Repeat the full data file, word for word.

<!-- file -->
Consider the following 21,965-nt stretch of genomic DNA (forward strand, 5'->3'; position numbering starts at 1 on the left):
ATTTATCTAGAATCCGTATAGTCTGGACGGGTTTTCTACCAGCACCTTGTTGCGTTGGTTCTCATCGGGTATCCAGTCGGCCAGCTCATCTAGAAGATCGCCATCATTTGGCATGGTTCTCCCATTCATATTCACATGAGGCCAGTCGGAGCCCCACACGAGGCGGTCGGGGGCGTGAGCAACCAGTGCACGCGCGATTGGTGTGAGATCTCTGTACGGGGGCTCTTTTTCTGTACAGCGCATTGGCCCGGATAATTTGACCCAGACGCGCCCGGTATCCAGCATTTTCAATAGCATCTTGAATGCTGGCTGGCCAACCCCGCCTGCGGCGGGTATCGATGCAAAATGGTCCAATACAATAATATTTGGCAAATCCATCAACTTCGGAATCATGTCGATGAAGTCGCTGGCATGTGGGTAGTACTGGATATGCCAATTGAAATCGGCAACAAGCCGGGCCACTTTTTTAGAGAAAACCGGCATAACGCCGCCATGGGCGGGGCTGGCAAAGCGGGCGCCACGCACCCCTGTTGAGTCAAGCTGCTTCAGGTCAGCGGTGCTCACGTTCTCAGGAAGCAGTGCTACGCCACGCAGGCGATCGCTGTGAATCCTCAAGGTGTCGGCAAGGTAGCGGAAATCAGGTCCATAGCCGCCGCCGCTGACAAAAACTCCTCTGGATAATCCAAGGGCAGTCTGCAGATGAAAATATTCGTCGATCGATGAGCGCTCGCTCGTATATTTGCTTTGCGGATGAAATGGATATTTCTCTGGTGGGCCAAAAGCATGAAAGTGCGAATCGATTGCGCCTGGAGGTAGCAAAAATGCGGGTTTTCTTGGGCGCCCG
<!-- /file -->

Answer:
Consider the following 21,965-nt stretch of genomic DNA (forward strand, 5'->3'; position numbering starts at 1 on the left):
ATTTATCTAGAATCCGTATAGTCTGGACGGGTTTTCTACCAGCACCTTGTTGCGTTGGTTCTCATCGGGTATCCAGTCGGCCAGCTCATCTAGAAGATCGCCATCATTTGGCATGGTTCTCCCATTCATATTCACATGAGGCCAGTCGGAGCCCCACACGAGGCGGTCGGGGGCGTGAGCAACCAGTGCACGCGCGATTGGTGTGAGATCTCTGTACGGGGGCTCTTTTTCTGTACAGCGCATTGGCCCGGATAATTTGACCCAGACGCGCCCGGTATCCAGCATTTTCAATAGCATCTTGAATGCTGGCTGGCCAACCCCGCCTGCGGCGGGTATCGATGCAAAATGGTCCAATACAATAATATTTGGCAAATCCATCAACTTCGGAATCATGTCGATGAAGTCGCTGGCATGTGGGTAGTACTGGATATGCCAATTGAAATCGGCAACAAGCCGGGCCACTTTTTTAGAGAAAACCGGCATAACGCCGCCATGGGCGGGGCTGGCAAAGCGGGCGCCACGCACCCCTGTTGAGTCAAGCTGCTTCAGGTCAGCGGTGCTCACGTTCTCAGGAAGCAGTGCTACGCCACGCAGGCGATCGCTGTGAATCCTCAAGGTGTCGGCAAGGTAGCGGAAATCAGGTCCATAGCCGCCGCCGCTGACAAAAACTCCTCTGGATAATCCAAGGGCAGTCTGCAGATGAAAATATTCGTCGATCGATGAGCGCTCGCTCGTATATTTGCTTTGCGGATGAAATGGATATTTCTCTGGTGGGCCAAAAGCATGAAAGTGCGAATCGATTGCGCCTGGAGGTAGCAAAAATGCGGGTTTTCTTGGGCGCCCG